I recently spent a semester at Harvard as a visiting practitioner in the Arts in Education Program at the Harvard Graduate School of Education.
While working directly with the Arts in Education Program, I was also able to audit classes at the Harvard Kennedy School of Government and attend special lectures and programs sponsored by the Harvard Business School. Needless to say, the entire experience was fascinating on many levels.
As one might expect, the differences between the course offerings and student culture in the above mentioned schools were striking—yet many of the future challenges students in these different institutions will face are the same.
Based on my experience, the talented students in the Arts in Education Program tended to orient themselves towards issues related to process—the process of learning and the integration of concepts in advocacy, education, research, and policy. Though each of these students expressed a deep commitment to their work, many also expressed trepidation about entering an uncertain job market that is famously under-resourced and socially marginalized.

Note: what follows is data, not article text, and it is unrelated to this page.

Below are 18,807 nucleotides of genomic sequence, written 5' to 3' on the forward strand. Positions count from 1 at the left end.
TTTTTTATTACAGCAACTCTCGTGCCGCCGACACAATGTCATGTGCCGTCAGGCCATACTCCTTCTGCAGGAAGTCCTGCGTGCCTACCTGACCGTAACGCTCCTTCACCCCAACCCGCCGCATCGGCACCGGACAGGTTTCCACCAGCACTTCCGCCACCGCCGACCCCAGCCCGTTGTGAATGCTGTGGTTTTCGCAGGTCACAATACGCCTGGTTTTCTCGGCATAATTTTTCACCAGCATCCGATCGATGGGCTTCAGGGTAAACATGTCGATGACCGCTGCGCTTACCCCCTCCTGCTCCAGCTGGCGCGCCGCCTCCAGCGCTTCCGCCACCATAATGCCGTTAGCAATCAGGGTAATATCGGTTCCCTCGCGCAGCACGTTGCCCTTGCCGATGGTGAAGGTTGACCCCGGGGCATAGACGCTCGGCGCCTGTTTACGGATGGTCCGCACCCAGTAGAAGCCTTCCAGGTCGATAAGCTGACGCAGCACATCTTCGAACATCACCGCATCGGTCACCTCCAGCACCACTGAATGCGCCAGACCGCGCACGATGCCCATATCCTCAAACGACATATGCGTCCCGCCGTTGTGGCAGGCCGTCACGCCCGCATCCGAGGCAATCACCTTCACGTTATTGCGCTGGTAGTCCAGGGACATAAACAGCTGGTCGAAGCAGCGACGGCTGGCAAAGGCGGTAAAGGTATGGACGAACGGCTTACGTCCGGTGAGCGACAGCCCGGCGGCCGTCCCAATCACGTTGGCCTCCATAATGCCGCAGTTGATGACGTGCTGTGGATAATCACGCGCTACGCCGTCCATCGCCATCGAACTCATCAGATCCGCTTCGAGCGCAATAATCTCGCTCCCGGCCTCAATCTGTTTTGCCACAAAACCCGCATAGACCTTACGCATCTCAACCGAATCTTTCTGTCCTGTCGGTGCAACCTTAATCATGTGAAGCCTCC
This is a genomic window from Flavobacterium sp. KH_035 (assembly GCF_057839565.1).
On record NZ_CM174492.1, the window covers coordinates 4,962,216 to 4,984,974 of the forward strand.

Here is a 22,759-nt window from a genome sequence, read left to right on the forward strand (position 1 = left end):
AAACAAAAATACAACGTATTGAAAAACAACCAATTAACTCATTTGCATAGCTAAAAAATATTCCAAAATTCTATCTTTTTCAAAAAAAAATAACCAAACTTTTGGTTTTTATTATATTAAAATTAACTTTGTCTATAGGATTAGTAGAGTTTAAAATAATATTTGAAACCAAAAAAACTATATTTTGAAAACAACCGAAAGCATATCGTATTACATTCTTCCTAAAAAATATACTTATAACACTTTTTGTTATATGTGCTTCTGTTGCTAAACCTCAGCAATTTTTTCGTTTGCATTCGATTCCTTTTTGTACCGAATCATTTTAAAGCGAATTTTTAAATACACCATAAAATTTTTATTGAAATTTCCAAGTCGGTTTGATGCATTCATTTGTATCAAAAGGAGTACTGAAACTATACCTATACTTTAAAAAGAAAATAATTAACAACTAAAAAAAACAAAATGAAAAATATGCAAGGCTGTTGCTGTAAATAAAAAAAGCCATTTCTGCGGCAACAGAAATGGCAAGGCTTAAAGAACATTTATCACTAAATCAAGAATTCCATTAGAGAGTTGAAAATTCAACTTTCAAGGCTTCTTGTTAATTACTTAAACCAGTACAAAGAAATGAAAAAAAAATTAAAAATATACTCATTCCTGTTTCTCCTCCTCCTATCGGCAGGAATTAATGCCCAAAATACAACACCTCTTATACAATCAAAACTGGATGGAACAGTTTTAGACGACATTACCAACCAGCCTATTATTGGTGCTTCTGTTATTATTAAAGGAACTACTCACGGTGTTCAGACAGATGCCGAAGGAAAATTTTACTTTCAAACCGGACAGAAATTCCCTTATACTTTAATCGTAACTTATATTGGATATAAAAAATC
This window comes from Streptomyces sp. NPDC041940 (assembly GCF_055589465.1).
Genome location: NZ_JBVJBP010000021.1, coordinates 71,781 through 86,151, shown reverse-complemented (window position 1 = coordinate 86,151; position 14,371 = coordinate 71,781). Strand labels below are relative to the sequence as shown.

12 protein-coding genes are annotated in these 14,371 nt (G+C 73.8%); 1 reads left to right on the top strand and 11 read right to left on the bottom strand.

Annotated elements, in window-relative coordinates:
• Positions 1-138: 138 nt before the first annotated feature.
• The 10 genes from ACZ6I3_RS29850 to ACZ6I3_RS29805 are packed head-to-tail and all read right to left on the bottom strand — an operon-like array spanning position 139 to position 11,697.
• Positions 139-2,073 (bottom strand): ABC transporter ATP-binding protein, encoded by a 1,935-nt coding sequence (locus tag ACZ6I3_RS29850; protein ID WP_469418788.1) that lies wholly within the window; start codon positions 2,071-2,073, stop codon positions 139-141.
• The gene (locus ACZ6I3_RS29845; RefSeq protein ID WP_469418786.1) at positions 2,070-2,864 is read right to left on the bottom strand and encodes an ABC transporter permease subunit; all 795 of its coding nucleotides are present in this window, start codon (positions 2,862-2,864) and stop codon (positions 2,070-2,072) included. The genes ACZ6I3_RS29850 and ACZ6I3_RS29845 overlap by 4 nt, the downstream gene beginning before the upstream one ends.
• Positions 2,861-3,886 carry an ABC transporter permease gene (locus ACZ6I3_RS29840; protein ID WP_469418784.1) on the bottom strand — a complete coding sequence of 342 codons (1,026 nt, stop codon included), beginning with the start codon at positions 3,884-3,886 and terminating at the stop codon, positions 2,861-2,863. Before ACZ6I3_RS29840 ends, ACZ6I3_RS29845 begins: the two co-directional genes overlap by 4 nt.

By comparison, the students I encountered at the Harvard Kennedy School of Government and Harvard Business School were excited about their potential to begin something new. They were learning how to become entrepreneurs by developing skills related to organizing, team-building, and risk-taking while they were also growing in their understanding of how to garner financial, cultural, and social capital for their future ventures. Read the rest of this entry »